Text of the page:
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Griff500

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About Griff500

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    Norfolk

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  1. Looks like she was built for operating in France as there are still the bike pedal protection pads on the canopy and the rubber on the stern toenail. Clearly well travelled!
  2. Most of the bases in France had two each so there are probably a few more floating (hopefully) around somewhere! They were all incredibly well laid up boats and I’m sure that of the 300 odd built most are still around in one form or another. i was privileged to work at P&H during that era in a time where they just built themselves out of recession with hard fought capital investment. Bill Moore had a vision which he fully achieved 👍
  3. You're on Jazz I think, which was an FBF4 based upon the 29' DL2 hull with a different superstructure moulding. There weren't that many built and even less of the FBF6's which were on an extended 35' hull. They were always rather ungainly with a narrower 11' beam and seemed quite top heavy. The broader 8 through to 12 berth models with the front well were far more popular and I think many have ended up as liveaboard houseboats in France. There was even a handful of FBGL4's which, as the name would suggest, were a luxury 4 berth on a 46' hull. My recollection was of a Swiss couple who, as the first hirers of the boat, proceeded to cook a brand new Peugeot 2.5 engine. They believed that the red flashing overheat light was an unusual design feature! They were not overly happy about losing their full damage deposit at the end of the week
  4. The brown canopy boats, both 37 and 42', were the DL4's and DL6's. Those with a white canopy offered a double bed in the saloon and were designated Super 6 or Super 8's. As the builds progressed there were numerous offerings including the 3/5, the 5/6, the Super 5/7 etc. The later DL4's were multi purpose so that you could change the rear cabin from a double to 2 singles. Inevitably customers omitted to add their preference which meant that the arrangement had to be switched on their arrival at the yard! The GL2 which was a 37' with galley in the front cabin came at a much later stage and after the first 29' DL2's were built. I won't get started on the FB's (Flying Bridge) boats built for France just yet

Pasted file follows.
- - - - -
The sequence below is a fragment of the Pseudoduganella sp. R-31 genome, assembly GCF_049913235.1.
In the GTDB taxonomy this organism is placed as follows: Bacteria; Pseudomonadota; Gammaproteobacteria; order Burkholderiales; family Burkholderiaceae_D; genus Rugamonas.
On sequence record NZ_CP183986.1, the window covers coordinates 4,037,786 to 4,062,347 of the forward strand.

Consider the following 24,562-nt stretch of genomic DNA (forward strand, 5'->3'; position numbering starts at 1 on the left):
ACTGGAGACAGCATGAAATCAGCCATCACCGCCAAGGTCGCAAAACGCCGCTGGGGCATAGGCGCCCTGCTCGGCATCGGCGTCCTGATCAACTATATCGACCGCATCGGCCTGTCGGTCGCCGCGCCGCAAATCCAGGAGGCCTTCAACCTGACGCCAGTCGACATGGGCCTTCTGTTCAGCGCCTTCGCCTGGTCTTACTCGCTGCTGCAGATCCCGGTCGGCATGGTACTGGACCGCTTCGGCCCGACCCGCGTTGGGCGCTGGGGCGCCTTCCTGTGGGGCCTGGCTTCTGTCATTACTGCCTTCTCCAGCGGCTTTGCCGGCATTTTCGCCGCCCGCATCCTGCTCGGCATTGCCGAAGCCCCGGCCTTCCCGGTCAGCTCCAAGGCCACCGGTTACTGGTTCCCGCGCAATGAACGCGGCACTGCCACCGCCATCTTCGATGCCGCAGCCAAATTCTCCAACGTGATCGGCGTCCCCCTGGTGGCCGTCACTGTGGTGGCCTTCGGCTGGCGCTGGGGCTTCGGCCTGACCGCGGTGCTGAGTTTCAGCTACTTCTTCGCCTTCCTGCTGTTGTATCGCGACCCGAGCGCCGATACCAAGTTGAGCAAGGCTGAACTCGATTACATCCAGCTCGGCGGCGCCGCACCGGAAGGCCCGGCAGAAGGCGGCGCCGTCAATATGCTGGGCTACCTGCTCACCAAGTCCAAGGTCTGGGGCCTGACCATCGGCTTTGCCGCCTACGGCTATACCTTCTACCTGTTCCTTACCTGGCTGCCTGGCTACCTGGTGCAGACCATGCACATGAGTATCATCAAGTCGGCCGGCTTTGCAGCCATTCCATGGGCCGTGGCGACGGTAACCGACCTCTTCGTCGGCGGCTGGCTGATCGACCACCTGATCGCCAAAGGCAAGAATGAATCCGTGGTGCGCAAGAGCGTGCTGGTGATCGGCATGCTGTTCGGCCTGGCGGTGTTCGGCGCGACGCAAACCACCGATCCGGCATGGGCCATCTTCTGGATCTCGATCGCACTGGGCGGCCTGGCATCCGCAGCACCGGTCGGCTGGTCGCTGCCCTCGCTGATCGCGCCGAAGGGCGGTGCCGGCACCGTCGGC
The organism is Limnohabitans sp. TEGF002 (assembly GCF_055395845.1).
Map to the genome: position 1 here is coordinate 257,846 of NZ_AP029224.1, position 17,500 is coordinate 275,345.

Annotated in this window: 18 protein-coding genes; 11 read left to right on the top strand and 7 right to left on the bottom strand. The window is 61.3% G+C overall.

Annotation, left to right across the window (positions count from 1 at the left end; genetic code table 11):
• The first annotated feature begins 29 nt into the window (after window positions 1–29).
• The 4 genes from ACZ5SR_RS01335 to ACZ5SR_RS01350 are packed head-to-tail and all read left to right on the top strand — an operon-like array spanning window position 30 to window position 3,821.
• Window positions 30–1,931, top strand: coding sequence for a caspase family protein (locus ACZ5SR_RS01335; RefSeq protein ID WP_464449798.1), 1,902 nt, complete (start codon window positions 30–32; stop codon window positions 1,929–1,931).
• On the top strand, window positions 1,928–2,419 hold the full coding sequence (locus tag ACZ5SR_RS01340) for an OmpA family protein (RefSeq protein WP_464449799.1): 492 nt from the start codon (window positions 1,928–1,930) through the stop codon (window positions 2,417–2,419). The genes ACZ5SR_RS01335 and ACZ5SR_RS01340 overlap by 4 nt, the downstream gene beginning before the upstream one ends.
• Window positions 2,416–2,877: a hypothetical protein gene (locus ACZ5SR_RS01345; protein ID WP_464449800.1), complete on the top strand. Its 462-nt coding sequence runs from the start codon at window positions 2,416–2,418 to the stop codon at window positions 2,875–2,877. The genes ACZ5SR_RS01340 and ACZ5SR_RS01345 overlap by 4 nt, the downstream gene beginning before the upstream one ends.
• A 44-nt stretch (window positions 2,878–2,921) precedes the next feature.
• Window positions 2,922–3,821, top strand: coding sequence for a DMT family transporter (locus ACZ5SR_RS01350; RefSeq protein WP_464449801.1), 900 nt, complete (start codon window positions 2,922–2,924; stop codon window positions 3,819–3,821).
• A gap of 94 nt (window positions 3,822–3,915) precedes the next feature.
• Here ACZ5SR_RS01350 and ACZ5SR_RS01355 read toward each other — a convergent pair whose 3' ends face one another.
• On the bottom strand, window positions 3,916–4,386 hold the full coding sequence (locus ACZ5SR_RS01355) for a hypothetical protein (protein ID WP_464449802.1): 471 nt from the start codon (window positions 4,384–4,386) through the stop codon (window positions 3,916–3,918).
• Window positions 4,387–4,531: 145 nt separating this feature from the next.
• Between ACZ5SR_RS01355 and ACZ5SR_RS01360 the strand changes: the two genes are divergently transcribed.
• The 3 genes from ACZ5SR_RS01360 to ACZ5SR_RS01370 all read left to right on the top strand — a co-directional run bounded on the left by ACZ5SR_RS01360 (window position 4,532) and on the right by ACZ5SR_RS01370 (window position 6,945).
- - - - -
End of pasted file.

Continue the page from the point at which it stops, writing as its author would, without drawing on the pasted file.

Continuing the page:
5. Nice Tam, from a Griff 500 owner
  6. Prior to Reg owning her she was owned by Peter MacAllister who kept her in Upton Dyke. He used to sail her with one crew member up to Wroxham Broad to race on Sundays and returned on the same evening! She did indeed race at two or three Barton regattas at the end of the 70's but was woefully slow due her keel dragging the mud for most of the course.
  7. No I'm not mad thank you. Most of the wet sheds were probably built before there were many grp boats around. The owner I'm sure can and has every right to chose who moors inside and who doesn't